city’s legislative body and chief executive but winning that right
requires approval from Beijing it’s really not only about Hong Kong and
Hong Kong government or the communist government behind it it’s really a fight
of these universal values that we as a more hybrid city might be aligned with a
lot of different Western societies and then the set of covenants values that
the Chinese government and maybe even other author Terran governments around
the world they are trying to bring into the world with their powers personally I
feel this is a very global fight of these two different sets of values the
activists are also appealing for help from the US Denise Howe Joshua Wong
Demasi Stowe and some other pro-democracy activists appeared before
a u.s. congressional committee on September 17th and urged US lawmakers to
pass the Hong Kong human rights and democracy Act which would make the
city’s bilateral trade and travel agreements with America contingent on
China maintaining Hong Kong’s autonomy it would also levy sanctions against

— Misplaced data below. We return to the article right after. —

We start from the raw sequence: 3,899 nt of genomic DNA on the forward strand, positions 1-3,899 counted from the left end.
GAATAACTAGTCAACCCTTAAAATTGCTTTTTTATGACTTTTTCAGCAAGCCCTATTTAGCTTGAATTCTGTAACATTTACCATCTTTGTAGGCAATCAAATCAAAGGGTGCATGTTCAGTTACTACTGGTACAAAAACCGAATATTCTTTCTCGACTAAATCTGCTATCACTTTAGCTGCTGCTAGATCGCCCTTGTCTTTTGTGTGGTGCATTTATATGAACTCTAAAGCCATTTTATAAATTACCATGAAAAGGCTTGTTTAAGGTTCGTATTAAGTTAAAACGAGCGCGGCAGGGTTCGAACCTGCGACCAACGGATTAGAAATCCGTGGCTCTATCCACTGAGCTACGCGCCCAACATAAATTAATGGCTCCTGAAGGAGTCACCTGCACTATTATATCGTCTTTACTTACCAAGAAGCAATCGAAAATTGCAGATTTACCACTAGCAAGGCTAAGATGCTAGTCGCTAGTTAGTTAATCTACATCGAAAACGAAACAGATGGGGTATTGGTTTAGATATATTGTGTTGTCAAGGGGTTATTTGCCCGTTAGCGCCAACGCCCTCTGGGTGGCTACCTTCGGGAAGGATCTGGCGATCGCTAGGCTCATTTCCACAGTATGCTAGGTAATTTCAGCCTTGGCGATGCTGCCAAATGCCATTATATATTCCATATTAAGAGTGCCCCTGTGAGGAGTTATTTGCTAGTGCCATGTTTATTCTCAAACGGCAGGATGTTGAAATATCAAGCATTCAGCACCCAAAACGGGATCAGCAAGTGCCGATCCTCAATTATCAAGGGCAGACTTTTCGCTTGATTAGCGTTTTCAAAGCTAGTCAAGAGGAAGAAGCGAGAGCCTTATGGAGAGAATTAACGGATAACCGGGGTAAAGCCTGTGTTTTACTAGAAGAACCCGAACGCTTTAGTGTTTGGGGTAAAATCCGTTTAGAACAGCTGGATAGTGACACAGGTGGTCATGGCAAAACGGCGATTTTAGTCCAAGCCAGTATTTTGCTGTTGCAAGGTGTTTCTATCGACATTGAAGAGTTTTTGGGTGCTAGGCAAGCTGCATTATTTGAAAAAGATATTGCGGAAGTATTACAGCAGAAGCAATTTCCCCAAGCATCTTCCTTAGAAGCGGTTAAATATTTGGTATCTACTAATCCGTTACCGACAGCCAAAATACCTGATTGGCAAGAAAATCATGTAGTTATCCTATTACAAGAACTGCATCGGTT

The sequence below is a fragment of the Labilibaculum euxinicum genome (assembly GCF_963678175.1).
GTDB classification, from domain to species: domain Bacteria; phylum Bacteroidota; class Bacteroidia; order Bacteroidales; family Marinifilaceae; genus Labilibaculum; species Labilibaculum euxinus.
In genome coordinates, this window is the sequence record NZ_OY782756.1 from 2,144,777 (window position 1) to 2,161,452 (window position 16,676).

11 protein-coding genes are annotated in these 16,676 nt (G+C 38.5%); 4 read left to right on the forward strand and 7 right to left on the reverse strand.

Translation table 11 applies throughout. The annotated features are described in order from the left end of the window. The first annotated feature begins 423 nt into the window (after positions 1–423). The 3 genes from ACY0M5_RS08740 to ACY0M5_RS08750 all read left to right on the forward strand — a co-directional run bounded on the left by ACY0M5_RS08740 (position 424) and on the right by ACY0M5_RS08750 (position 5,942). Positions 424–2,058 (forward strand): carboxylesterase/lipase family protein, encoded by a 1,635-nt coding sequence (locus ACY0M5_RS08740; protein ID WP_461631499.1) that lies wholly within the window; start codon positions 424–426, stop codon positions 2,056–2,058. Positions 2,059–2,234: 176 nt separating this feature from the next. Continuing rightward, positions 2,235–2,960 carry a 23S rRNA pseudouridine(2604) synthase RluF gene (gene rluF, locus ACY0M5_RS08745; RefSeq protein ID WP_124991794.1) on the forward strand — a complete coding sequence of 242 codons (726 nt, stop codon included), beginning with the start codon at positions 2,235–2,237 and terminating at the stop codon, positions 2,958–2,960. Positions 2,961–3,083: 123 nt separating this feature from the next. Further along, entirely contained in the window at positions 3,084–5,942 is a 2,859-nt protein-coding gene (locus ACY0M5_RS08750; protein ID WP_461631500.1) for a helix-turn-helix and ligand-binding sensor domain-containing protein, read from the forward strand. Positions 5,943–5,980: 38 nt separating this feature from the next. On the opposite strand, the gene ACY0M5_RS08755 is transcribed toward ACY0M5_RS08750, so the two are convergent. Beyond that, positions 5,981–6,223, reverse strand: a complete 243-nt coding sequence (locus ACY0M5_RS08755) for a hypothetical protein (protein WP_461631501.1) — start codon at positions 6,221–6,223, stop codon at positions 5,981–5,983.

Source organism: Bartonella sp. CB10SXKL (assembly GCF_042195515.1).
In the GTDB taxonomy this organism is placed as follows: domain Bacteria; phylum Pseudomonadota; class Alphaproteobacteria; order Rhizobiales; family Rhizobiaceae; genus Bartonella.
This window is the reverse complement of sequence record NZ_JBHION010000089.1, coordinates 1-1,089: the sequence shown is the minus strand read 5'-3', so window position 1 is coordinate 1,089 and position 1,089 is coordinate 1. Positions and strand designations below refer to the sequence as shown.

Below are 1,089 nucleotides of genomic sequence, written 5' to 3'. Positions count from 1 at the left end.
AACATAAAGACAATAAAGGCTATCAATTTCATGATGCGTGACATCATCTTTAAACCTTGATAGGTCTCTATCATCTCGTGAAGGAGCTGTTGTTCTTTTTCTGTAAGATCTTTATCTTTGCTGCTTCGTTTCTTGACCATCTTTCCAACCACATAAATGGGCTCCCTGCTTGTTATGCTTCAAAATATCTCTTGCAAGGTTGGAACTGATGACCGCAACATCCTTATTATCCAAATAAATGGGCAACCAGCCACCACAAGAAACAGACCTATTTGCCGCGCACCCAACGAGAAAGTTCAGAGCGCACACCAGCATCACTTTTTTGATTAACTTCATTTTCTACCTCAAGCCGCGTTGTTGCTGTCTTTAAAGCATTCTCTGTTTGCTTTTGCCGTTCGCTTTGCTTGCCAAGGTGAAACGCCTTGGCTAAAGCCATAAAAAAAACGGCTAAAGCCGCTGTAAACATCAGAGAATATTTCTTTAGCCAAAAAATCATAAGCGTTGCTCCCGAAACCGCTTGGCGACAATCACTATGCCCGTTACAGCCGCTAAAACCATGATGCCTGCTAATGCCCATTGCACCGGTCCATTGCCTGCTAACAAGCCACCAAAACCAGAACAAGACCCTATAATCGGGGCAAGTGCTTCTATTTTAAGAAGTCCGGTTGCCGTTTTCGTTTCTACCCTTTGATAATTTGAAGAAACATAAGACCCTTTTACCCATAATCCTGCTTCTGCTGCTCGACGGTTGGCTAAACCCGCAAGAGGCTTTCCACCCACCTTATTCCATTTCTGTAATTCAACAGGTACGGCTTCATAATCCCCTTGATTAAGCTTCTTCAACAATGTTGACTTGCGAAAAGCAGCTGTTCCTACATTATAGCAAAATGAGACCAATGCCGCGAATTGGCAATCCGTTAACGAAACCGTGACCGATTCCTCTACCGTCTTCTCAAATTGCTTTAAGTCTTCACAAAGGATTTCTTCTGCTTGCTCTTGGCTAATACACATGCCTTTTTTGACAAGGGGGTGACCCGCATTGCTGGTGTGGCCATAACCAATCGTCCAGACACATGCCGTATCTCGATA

Chinese individuals accused of violating the rights of Hong Kong citizens and
would instruct immigration officials not the punished visa applicants who’ve been
arrested for participating in the protests with America already in a trade
war with China such a move could escalate tensions but advocates say it
would be easy for China to comply Hong Kong issue is quite different from the
trade war Hong Kong issues is actually preventable after the u.s. passed the
law is up to China to design they can just doing what they did in the past
they do not have a tighten control on Hong Kong at the moment I have to say
that I’m pretty pessimistic because it’s just so difficult to stop China from
extending the kind of power and control that they wish for particularly with the
current leader of the country region pain it seemed to be a very much of a
total control type of mentality type of person in a way I think many of us are